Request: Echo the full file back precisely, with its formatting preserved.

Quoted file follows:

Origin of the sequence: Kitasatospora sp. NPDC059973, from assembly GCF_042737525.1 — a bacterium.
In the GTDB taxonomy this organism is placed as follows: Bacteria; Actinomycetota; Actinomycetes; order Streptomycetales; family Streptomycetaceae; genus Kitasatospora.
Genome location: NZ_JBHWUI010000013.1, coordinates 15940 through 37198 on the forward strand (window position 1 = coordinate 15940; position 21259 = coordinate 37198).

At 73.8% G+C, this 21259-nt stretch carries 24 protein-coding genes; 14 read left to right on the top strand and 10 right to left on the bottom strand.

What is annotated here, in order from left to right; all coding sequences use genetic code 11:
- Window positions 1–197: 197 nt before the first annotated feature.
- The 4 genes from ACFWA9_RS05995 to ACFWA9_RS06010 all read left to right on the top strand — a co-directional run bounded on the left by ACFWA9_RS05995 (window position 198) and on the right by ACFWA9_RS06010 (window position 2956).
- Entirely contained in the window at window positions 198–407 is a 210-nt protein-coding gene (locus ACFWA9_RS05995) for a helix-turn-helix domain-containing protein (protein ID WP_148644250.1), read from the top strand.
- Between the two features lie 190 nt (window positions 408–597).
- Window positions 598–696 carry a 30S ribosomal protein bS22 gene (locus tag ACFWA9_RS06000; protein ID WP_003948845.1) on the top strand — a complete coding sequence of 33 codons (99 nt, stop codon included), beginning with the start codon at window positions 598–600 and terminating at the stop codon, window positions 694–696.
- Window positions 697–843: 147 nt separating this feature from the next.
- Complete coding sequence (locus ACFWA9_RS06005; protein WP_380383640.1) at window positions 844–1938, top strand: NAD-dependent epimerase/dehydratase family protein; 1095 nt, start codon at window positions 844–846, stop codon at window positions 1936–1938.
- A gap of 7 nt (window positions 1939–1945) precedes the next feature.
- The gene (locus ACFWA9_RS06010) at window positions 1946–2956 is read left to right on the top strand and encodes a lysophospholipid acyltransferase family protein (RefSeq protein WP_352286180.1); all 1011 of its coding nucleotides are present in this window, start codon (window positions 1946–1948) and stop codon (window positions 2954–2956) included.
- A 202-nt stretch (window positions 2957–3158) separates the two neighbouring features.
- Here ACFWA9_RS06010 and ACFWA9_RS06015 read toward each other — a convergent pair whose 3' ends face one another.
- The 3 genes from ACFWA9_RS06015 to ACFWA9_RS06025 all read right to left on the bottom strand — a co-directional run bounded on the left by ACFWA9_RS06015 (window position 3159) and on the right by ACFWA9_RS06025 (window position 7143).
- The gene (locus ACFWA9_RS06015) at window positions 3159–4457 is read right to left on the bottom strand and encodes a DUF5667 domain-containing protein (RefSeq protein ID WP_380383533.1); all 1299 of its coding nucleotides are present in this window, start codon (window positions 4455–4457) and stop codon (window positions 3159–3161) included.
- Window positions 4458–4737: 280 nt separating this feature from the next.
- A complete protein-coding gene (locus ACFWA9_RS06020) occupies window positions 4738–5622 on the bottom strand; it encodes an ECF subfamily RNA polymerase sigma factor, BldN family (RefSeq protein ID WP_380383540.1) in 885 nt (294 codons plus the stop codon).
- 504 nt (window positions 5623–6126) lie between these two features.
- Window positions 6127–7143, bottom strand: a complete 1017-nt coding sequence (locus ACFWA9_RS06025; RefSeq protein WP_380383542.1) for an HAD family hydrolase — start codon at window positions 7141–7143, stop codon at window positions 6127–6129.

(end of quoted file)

Origin of the sequence: Kitasatospora sp. NPDC059973, from assembly GCF_042737525.1 — a bacterium.
In the GTDB taxonomy this organism is placed as follows: Bacteria; Actinomycetota; Actinomycetes; order Streptomycetales; family Streptomycetaceae; genus Kitasatospora.
Genome location: NZ_JBHWUI010000013.1, coordinates 15940 through 37198 on the forward strand (window position 1 = coordinate 15940; position 21259 = coordinate 37198).

At 73.8% G+C, this 21259-nt stretch carries 24 protein-coding genes; 14 read left to right on the top strand and 10 right to left on the bottom strand.

What is annotated here, in order from left to right; all coding sequences use genetic code 11:
- Window positions 1–197: 197 nt before the first annotated feature.
- The 4 genes from ACFWA9_RS05995 to ACFWA9_RS06010 all read left to right on the top strand — a co-directional run bounded on the left by ACFWA9_RS05995 (window position 198) and on the right by ACFWA9_RS06010 (window position 2956).
- Entirely contained in the window at window positions 198–407 is a 210-nt protein-coding gene (locus ACFWA9_RS05995) for a helix-turn-helix domain-containing protein (protein ID WP_148644250.1), read from the top strand.
- Between the two features lie 190 nt (window positions 408–597).
- Window positions 598–696 carry a 30S ribosomal protein bS22 gene (locus tag ACFWA9_RS06000; protein ID WP_003948845.1) on the top strand — a complete coding sequence of 33 codons (99 nt, stop codon included), beginning with the start codon at window positions 598–600 and terminating at the stop codon, window positions 694–696.
- Window positions 697–843: 147 nt separating this feature from the next.
- Complete coding sequence (locus ACFWA9_RS06005; protein WP_380383640.1) at window positions 844–1938, top strand: NAD-dependent epimerase/dehydratase family protein; 1095 nt, start codon at window positions 844–846, stop codon at window positions 1936–1938.
- A gap of 7 nt (window positions 1939–1945) precedes the next feature.
- The gene (locus ACFWA9_RS06010) at window positions 1946–2956 is read left to right on the top strand and encodes a lysophospholipid acyltransferase family protein (RefSeq protein WP_352286180.1); all 1011 of its coding nucleotides are present in this window, start codon (window positions 1946–1948) and stop codon (window positions 2954–2956) included.
- A 202-nt stretch (window positions 2957–3158) separates the two neighbouring features.
- Here ACFWA9_RS06010 and ACFWA9_RS06015 read toward each other — a convergent pair whose 3' ends face one another.
- The 3 genes from ACFWA9_RS06015 to ACFWA9_RS06025 all read right to left on the bottom strand — a co-directional run bounded on the left by ACFWA9_RS06015 (window position 3159) and on the right by ACFWA9_RS06025 (window position 7143).
- The gene (locus ACFWA9_RS06015) at window positions 3159–4457 is read right to left on the bottom strand and encodes a DUF5667 domain-containing protein (RefSeq protein ID WP_380383533.1); all 1299 of its coding nucleotides are present in this window, start codon (window positions 4455–4457) and stop codon (window positions 3159–3161) included.
- Window positions 4458–4737: 280 nt separating this feature from the next.
- A complete protein-coding gene (locus ACFWA9_RS06020) occupies window positions 4738–5622 on the bottom strand; it encodes an ECF subfamily RNA polymerase sigma factor, BldN family (RefSeq protein ID WP_380383540.1) in 885 nt (294 codons plus the stop codon).
- 504 nt (window positions 5623–6126) lie between these two features.
- Window positions 6127–7143, bottom strand: a complete 1017-nt coding sequence (locus ACFWA9_RS06025; RefSeq protein WP_380383542.1) for an HAD family hydrolase — start codon at window positions 7141–7143, stop codon at window positions 6127–6129.